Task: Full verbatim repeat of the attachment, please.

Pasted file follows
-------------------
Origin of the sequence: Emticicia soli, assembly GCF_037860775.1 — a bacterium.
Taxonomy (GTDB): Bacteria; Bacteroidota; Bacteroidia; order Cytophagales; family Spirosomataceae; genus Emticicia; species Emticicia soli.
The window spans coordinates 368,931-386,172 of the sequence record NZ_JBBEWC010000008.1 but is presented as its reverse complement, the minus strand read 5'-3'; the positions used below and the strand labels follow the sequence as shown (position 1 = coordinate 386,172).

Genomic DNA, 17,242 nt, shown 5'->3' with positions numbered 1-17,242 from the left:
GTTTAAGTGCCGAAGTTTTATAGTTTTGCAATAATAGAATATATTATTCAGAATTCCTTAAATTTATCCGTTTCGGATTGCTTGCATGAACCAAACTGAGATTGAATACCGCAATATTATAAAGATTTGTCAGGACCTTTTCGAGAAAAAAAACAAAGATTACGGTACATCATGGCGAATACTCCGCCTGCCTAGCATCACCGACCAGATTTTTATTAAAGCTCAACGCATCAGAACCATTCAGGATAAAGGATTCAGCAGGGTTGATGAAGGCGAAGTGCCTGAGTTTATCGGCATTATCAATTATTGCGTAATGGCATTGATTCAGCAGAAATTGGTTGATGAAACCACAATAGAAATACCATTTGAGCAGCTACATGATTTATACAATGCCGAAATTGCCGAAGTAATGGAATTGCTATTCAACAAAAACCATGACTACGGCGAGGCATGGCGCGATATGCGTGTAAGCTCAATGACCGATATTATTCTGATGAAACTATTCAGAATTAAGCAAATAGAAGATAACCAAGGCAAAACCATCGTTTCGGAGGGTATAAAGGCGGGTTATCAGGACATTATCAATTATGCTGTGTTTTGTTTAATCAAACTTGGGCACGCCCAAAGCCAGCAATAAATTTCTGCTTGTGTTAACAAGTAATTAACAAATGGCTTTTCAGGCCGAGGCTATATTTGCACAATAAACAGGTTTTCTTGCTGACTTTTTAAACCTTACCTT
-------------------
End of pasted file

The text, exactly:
Origin of the sequence: Emticicia soli, assembly GCF_037860775.1 — a bacterium.
Taxonomy (GTDB): Bacteria; Bacteroidota; Bacteroidia; order Cytophagales; family Spirosomataceae; genus Emticicia; species Emticicia soli.
The window spans coordinates 368,931-386,172 of the sequence record NZ_JBBEWC010000008.1 but is presented as its reverse complement, the minus strand read 5'-3'; the positions used below and the strand labels follow the sequence as shown (position 1 = coordinate 386,172).

Genomic DNA, 17,242 nt, shown 5'->3' with positions numbered 1-17,242 from the left:
GTTTAAGTGCCGAAGTTTTATAGTTTTGCAATAATAGAATATATTATTCAGAATTCCTTAAATTTATCCGTTTCGGATTGCTTGCATGAACCAAACTGAGATTGAATACCGCAATATTATAAAGATTTGTCAGGACCTTTTCGAGAAAAAAAACAAAGATTACGGTACATCATGGCGAATACTCCGCCTGCCTAGCATCACCGACCAGATTTTTATTAAAGCTCAACGCATCAGAACCATTCAGGATAAAGGATTCAGCAGGGTTGATGAAGGCGAAGTGCCTGAGTTTATCGGCATTATCAATTATTGCGTAATGGCATTGATTCAGCAGAAATTGGTTGATGAAACCACAATAGAAATACCATTTGAGCAGCTACATGATTTATACAATGCCGAAATTGCCGAAGTAATGGAATTGCTATTCAACAAAAACCATGACTACGGCGAGGCATGGCGCGATATGCGTGTAAGCTCAATGACCGATATTATTCTGATGAAACTATTCAGAATTAAGCAAATAGAAGATAACCAAGGCAAAACCATCGTTTCGGAGGGTATAAAGGCGGGTTATCAGGACATTATCAATTATGCTGTGTTTTGTTTAATCAAACTTGGGCACGCCCAAAGCCAGCAATAAATTTCTGCTTGTGTTAACAAGTAATTAACAAATGGCTTTTCAGGCCGAGGCTATATTTGCACAATAAACAGGTTTTCTTGCTGACTTTTTAAACCTTACCTT